The evolution over DOOM (2016) that comes into play can be felt almost immediately, in that the sense of repetition and eventual stagnation from the original is gone. Not simply due to the changes in colour palette or fancy background detail you’ll notice every few minutes, where you’ll begin to see giant demons walking in plain sight or in sitting there in menacing ancient statue form. Gameplay comes first, and here the way it plays is as diverse as the line-up of demons, environments, floating platforms found over lava, and ancient gothic castles full of high-tech plasma doo dads.


“1-Ups, DOOM Eternal’s most videogame element – alongside the beakers full of Aunt Beru-style Blue Healing Juice – initially seems a little over-the-top but quickly becomes a valuable lifesaver and potential strategic tool."



There’s more story than we’ve seen in a DOOM game before, but even this is implemented in a precise cookbook measurement of two teaspoons of lore at regular intervals. Never overshadowing the combat or exploration this newfound sense of a DOOM-iverse is weirdly only a small part of the picture, adding tension to combat, mystery to exploration, and above all – building up the Slayer’s mythos in a way that’s pure videogame in design and execution.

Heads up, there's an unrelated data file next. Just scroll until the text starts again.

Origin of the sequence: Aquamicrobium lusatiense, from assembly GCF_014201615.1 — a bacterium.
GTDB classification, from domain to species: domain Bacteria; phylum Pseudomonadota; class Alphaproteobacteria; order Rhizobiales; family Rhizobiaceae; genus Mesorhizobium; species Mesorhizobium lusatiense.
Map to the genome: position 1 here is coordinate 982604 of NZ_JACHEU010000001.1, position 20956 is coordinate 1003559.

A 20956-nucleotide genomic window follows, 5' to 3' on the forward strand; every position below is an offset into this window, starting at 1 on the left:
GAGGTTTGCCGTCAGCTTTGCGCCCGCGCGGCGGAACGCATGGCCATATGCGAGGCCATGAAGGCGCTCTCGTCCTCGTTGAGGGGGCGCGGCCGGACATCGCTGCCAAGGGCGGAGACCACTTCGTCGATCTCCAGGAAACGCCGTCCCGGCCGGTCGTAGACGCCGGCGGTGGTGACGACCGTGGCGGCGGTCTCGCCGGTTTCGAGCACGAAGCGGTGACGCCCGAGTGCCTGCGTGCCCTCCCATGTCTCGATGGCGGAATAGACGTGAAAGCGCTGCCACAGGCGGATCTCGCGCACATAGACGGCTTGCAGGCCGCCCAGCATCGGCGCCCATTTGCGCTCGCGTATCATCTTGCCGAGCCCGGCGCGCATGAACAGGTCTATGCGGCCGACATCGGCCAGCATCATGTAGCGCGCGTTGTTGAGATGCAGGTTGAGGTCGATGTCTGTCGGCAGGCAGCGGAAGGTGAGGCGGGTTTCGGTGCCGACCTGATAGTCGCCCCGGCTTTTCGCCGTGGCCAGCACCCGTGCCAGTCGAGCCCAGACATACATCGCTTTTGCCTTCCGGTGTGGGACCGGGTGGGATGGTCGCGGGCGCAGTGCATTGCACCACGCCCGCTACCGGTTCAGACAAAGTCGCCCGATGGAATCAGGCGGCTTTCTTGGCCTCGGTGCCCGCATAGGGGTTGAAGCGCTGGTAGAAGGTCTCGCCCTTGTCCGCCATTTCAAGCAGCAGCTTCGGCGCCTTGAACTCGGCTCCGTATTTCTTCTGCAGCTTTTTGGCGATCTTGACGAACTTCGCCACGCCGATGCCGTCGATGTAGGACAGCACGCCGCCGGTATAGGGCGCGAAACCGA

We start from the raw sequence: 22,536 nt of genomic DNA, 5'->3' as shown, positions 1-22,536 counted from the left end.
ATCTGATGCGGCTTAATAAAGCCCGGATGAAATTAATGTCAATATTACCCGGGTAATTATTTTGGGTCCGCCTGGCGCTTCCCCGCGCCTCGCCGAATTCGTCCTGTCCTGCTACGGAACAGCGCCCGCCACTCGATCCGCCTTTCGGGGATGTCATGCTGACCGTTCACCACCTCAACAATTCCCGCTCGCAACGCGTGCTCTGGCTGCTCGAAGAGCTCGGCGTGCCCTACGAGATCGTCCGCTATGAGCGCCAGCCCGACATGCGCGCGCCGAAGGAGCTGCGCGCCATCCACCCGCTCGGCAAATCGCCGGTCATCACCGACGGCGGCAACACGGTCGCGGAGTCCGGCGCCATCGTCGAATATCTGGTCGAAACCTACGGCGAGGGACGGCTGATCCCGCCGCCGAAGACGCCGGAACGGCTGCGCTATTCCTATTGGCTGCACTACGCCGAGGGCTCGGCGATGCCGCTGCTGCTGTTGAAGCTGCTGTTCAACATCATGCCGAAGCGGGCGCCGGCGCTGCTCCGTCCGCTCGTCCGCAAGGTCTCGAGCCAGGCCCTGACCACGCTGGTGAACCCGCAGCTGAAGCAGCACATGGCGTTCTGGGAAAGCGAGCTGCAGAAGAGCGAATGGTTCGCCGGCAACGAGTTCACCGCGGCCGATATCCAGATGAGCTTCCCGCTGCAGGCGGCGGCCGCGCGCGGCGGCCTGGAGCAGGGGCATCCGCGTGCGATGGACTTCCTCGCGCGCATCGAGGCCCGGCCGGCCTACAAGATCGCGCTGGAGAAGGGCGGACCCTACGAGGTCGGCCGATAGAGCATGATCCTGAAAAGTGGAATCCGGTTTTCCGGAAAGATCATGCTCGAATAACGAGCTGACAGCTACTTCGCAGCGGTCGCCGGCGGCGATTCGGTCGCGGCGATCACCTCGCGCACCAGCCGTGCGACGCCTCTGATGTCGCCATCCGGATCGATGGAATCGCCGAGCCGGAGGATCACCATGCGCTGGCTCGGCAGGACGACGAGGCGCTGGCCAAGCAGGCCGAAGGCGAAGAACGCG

There’s no pretension on display, no cinematic ambition beyond the satisfaction you get from playing the game, and realism is nowhere to be found. And having said that, DOOM Eternal is on track to become one of the most talked about shooters in years.


id Software describes DOOM Eternal’s combat as a puzzle you need to solve, or at the very least be aware of. Moving beyond the age-old wisdom inside us that dictates a double-barrel shotgun at close range equals meat chunks and a rocket launch at distance will do the same – the puzzle here is more than looking for an enemy’s weak spot. For every Zelda-like use of the Plasma Cannon to burn away a Carcass demon’s shield to have them explode, or launch of a sticky bomb into the red and blue piehole of a Cacodemon so you can swoop in to perform a Glory Kill in mid-air – there’s an overall level of battlefield awareness required. Watching enemy movements, figuring out pathways, and using weaker demons as stepping stones or strategic walking resources to call upon as time goes on.